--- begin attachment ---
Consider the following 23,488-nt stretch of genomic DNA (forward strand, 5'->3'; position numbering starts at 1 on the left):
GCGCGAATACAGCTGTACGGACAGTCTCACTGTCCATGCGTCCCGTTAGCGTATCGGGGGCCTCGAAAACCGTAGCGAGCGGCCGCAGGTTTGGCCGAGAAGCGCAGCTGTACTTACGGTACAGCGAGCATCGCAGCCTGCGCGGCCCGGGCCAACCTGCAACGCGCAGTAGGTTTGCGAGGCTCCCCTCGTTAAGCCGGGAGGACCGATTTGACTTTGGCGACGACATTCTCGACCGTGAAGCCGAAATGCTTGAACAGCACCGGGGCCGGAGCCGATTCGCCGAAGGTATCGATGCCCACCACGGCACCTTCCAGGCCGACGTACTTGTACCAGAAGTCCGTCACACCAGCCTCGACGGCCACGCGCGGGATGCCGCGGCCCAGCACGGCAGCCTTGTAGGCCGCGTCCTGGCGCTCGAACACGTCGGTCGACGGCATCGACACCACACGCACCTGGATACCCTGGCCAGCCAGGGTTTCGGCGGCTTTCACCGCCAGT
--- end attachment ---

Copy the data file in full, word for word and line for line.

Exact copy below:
Consider the following 23,488-nt stretch of genomic DNA (forward strand, 5'->3'; position numbering starts at 1 on the left):
GCGCGAATACAGCTGTACGGACAGTCTCACTGTCCATGCGTCCCGTTAGCGTATCGGGGGCCTCGAAAACCGTAGCGAGCGGCCGCAGGTTTGGCCGAGAAGCGCAGCTGTACTTACGGTACAGCGAGCATCGCAGCCTGCGCGGCCCGGGCCAACCTGCAACGCGCAGTAGGTTTGCGAGGCTCCCCTCGTTAAGCCGGGAGGACCGATTTGACTTTGGCGACGACATTCTCGACCGTGAAGCCGAAATGCTTGAACAGCACCGGGGCCGGAGCCGATTCGCCGAAGGTATCGATGCCCACCACGGCACCTTCCAGGCCGACGTACTTGTACCAGAAGTCCGTCACACCAGCCTCGACGGCCACGCGCGGGATGCCGCGGCCCAGCACGGCAGCCTTGTAGGCCGCGTCCTGGCGCTCGAACACGTCGGTCGACGGCATCGACACCACACGCACCTGGATACCCTGGCCAGCCAGGGTTTCGGCGGCTTTCACCGCCAGT